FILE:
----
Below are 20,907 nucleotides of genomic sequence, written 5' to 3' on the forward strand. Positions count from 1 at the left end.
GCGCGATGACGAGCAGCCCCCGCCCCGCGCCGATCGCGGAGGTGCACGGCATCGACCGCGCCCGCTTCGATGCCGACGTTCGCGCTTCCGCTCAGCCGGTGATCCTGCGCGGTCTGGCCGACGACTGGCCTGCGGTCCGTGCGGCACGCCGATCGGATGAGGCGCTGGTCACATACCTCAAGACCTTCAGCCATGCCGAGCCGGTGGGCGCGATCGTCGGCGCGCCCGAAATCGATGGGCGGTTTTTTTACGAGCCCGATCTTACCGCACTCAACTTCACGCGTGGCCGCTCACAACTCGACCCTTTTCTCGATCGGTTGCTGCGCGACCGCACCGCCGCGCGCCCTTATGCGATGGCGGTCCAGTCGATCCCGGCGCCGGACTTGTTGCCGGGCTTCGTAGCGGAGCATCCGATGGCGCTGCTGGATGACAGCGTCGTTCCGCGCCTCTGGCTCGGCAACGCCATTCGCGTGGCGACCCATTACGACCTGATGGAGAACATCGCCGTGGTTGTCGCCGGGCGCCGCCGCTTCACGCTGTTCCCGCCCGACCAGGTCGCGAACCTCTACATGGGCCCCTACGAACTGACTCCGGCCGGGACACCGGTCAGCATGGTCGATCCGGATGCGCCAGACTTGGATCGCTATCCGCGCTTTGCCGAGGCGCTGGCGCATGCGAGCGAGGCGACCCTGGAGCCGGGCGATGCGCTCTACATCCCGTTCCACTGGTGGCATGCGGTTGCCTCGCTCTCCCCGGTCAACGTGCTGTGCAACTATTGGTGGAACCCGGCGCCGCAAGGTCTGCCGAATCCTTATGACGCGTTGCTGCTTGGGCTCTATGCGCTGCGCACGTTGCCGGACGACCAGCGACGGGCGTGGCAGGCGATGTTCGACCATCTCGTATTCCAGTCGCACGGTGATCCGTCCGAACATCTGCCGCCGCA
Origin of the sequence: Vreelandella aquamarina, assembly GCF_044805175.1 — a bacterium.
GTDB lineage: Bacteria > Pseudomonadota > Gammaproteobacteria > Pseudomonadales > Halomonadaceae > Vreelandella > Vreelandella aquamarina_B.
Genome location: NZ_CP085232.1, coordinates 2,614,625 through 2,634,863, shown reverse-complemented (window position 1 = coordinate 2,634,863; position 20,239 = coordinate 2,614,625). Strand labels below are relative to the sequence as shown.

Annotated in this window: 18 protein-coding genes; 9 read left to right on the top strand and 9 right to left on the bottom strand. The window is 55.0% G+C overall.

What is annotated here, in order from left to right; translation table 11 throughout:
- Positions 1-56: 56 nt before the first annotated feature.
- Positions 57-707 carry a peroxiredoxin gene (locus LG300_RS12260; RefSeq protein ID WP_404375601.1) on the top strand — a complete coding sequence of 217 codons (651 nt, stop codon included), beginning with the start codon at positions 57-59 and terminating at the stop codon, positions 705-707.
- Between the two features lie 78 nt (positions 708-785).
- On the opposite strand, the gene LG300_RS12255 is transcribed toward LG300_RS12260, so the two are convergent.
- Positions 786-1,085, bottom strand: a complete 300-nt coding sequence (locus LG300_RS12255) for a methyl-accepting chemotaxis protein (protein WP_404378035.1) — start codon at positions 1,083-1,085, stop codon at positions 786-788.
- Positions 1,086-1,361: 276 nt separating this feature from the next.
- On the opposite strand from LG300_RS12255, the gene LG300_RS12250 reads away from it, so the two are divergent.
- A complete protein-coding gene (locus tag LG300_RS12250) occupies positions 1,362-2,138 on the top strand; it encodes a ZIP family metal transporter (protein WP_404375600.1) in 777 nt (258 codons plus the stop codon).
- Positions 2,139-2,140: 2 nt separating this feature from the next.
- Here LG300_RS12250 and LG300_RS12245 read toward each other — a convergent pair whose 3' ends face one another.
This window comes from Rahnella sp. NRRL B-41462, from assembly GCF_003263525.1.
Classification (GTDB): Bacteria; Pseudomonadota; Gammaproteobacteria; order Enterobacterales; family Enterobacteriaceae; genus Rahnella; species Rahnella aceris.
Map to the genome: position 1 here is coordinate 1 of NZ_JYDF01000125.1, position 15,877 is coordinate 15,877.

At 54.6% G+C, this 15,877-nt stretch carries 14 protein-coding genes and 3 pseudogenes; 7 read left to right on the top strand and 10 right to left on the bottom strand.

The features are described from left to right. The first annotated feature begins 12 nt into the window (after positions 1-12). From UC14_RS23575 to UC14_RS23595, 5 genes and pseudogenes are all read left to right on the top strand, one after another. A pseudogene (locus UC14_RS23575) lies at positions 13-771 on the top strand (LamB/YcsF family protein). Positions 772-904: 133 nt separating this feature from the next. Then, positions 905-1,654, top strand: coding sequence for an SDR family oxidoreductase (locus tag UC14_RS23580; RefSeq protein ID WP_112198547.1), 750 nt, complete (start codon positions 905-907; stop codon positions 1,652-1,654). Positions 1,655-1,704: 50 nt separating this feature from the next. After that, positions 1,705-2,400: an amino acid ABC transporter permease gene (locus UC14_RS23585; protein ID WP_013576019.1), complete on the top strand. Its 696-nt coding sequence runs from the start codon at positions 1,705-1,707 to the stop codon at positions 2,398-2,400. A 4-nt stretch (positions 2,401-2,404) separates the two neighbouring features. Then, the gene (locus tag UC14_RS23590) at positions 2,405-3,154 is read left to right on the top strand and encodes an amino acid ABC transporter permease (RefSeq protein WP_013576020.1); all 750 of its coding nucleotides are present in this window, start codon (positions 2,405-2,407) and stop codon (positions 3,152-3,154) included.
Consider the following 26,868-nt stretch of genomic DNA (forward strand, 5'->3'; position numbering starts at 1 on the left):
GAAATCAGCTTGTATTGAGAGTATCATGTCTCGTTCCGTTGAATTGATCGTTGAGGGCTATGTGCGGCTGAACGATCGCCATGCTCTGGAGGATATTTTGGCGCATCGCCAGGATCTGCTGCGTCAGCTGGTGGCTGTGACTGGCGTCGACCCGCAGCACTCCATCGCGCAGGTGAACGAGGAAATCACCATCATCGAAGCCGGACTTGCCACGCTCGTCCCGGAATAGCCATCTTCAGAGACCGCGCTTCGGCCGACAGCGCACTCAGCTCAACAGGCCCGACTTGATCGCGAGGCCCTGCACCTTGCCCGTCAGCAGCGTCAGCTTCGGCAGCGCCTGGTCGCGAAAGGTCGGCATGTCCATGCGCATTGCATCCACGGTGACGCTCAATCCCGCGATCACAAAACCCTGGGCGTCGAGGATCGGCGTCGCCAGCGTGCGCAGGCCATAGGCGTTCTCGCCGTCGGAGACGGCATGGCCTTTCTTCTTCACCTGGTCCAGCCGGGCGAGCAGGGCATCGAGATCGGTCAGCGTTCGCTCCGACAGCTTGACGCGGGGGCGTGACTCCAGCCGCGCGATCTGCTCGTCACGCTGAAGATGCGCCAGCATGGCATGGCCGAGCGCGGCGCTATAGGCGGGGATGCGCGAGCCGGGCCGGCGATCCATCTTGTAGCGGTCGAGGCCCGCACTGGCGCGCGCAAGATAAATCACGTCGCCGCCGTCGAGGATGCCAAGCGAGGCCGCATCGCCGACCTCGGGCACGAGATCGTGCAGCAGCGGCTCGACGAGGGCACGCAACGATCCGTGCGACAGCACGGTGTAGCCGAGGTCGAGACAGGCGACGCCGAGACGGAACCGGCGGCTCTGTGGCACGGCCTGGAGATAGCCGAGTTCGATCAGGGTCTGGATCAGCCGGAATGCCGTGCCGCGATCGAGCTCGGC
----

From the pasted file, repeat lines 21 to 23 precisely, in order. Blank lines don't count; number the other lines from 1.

At 54.6% G+C, this 15,877-nt stretch carries 14 protein-coding genes and 3 pseudogenes; 7 read left to right on the top strand and 10 right to left on the bottom strand.

The features are described from left to right. The first annotated feature begins 12 nt into the window (after positions 1-12). From UC14_RS23575 to UC14_RS23595, 5 genes and pseudogenes are all read left to right on the top strand, one after another. A pseudogene (locus UC14_RS23575) lies at positions 13-771 on the top strand (LamB/YcsF family protein). Positions 772-904: 133 nt separating this feature from the next. Then, positions 905-1,654, top strand: coding sequence for an SDR family oxidoreductase (locus tag UC14_RS23580; RefSeq protein ID WP_112198547.1), 750 nt, complete (start codon positions 905-907; stop codon positions 1,652-1,654). Positions 1,655-1,704: 50 nt separating this feature from the next. After that, positions 1,705-2,400: an amino acid ABC transporter permease gene (locus UC14_RS23585; protein ID WP_013576019.1), complete on the top strand. Its 696-nt coding sequence runs from the start codon at positions 1,705-1,707 to the stop codon at positions 2,398-2,400. A 4-nt stretch (positions 2,401-2,404) separates the two neighbouring features. Then, the gene (locus tag UC14_RS23590) at positions 2,405-3,154 is read left to right on the top strand and encodes an amino acid ABC transporter permease (RefSeq protein WP_013576020.1); all 750 of its coding nucleotides are present in this window, start codon (positions 2,405-2,407) and stop codon (positions 3,152-3,154) included.
Consider the following 26,868-nt stretch of genomic DNA (forward strand, 5'->3'; position numbering starts at 1 on the left):